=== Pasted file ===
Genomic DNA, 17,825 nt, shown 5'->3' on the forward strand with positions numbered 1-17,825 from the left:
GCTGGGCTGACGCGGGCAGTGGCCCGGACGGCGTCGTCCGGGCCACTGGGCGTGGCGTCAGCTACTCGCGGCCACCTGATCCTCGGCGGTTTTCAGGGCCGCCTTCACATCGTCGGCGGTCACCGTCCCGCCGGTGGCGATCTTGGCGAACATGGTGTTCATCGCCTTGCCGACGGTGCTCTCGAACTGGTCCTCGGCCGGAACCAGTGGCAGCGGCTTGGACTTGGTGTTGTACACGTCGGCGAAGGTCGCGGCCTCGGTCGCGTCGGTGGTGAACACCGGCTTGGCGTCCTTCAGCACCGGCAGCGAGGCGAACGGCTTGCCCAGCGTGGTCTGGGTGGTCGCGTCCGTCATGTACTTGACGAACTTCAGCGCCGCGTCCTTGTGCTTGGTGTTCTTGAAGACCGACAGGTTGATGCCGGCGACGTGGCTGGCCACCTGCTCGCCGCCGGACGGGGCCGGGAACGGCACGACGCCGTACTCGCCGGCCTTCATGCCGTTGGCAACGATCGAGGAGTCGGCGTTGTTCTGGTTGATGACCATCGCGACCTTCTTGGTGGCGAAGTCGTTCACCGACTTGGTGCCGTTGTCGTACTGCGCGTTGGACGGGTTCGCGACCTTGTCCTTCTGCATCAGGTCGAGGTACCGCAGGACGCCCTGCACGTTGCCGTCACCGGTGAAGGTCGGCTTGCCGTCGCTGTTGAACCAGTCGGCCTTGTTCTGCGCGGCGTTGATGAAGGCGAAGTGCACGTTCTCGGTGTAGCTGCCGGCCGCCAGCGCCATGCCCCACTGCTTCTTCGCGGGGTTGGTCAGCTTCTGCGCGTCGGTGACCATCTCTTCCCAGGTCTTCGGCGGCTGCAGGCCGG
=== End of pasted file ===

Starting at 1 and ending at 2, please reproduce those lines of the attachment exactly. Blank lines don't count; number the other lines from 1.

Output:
Genomic DNA, 17,825 nt, shown 5'->3' on the forward strand with positions numbered 1-17,825 from the left:
GCTGGGCTGACGCGGGCAGTGGCCCGGACGGCGTCGTCCGGGCCACTGGGCGTGGCGTCAGCTACTCGCGGCCACCTGATCCTCGGCGGTTTTCAGGGCCGCCTTCACATCGTCGGCGGTCACCGTCCCGCCGGTGGCGATCTTGGCGAACATGGTGTTCATCGCCTTGCCGACGGTGCTCTCGAACTGGTCCTCGGCCGGAACCAGTGGCAGCGGCTTGGACTTGGTGTTGTACACGTCGGCGAAGGTCGCGGCCTCGGTCGCGTCGGTGGTGAACACCGGCTTGGCGTCCTTCAGCACCGGCAGCGAGGCGAACGGCTTGCCCAGCGTGGTCTGGGTGGTCGCGTCCGTCATGTACTTGACGAACTTCAGCGCCGCGTCCTTGTGCTTGGTGTTCTTGAAGACCGACAGGTTGATGCCGGCGACGTGGCTGGCCACCTGCTCGCCGCCGGACGGGGCCGGGAACGGCACGACGCCGTACTCGCCGGCCTTCATGCCGTTGGCAACGATCGAGGAGTCGGCGTTGTTCTGGTTGATGACCATCGCGACCTTCTTGGTGGCGAAGTCGTTCACCGACTTGGTGCCGTTGTCGTACTGCGCGTTGGACGGGTTCGCGACCTTGTCCTTCTGCATCAGGTCGAGGTACCGCAGGACGCCCTGCACGTTGCCGTCACCGGTGAAGGTCGGCTTGCCGTCGCTGTTGAACCAGTCGGCCTTGTTCTGCGCGGCGTTGATGAAGGCGAAGTGCACGTTCTCGGTGTAGCTGCCGGCCGCCAGCGCCATGCCCCACTGCTTCTTCGCGGGGTTGGTCAGCTTCTGCGCGTCGGTGACCATCTCTTCCCAGGTCTTCGGCGGCTGCAGGCCGG